I still remember that Flight Simulator that Microsoft gave us in the 80s and with which I started in the exciting world of flight simulators. Some of us overcame the myth of Icarus when faced with the impossibility of fulfilling the dream of being a pilot (for various reasons, including monetary ones) by taking flight with this videogame that is today the oldest franchise of the software giant.
Those were other times… At the height of the 8-bit era, the game offered little more than an expanse of green land and blue sky, with gray strips representing the runways and some black and white blocks for the buildings. Of course, no controller, no joystick, no sticks, no pedals, the vast majority of us played with keyboard and mouse.
Microsoft continued the series with about ten more titles, but ended up shelving it with Flight Simulator X. Fortunately, the series was revived in 2020. with an outstanding video game. Created in partnership with French developer Asobo Studio and leveraging Bing’s 3D mapping work and data and technical guidance from aircraft and avionics manufacturers to ensure the flying experience was as realistic as its graphics. And with advanced techniques such as a “deferred” rendering that-while lowering the graphics quality-allows it to run on machines with mid-range hardware.
Free flight simulators and let’s fly!
Microsoft Flight Simulator is a spectacular game and has undoubtedly opened a new chapter in a very special genre, encouraging new players to enter a niche market that is surely not very profitable for video game producers and that needs high-end hardware and special controllers to play them at ease.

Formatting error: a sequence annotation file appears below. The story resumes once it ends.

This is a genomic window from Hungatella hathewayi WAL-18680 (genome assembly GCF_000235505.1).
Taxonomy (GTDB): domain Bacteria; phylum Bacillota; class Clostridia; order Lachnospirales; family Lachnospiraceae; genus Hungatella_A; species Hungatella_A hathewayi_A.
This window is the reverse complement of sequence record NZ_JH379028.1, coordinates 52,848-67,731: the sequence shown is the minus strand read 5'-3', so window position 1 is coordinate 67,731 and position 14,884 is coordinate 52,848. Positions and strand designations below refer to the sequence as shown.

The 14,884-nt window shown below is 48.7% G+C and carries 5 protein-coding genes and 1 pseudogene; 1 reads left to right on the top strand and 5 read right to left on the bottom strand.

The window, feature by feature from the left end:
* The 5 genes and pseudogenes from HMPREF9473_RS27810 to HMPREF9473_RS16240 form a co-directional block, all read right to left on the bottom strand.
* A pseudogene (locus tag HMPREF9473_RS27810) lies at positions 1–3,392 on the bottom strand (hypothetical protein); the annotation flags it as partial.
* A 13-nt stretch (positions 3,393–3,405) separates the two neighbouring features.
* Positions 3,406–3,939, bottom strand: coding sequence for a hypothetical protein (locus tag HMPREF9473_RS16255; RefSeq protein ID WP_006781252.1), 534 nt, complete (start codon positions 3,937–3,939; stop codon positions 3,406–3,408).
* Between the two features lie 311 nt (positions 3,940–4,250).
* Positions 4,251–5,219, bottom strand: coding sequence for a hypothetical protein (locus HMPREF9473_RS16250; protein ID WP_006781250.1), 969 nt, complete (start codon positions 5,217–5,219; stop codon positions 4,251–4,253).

Good games are also necessary… And there are some. If you are a lover of these simulators you already know them. But if you want to get rid of the bug and get started in a world of heaven and earth exciting, we leave you with some titles that you can try for free.
An open source simulator that has been with us since 1997. It was originally developed for Linux and has gained a large community that contributes updates, modifications and add-ons. The game offers a large fleet of aircraft to fly, up to 400 different ones from small single-engine to large commercial aircraft. It uses detailed and accurate flight models, allowing it to replicate realistic flight dynamics and behavior. It also has a good number of airports and modeled terrains to fly over.
FlightGear is cross-platform, free and open source, with versions for Windows, macOS, Linux or FreeBSD.
Google Earth Flight Simulator
Google Earth/Maps is the best geographic information system on the consumer market. And you can do many things with them, from visiting Mars, getting satellite views of any part of the Earth, to walking its streets with Street View. But it also has a flight simulator built into the desktop application. The graphics are not the best and it is little more than a mini-game, but it works in real time since the maps are generated from Google satellite information, so you can fly over different parts of the world and explore. The mechanics are simple and the controls are very intuitive. It is not a deep simulator, but it is accessible and fun to fly virtually around the world.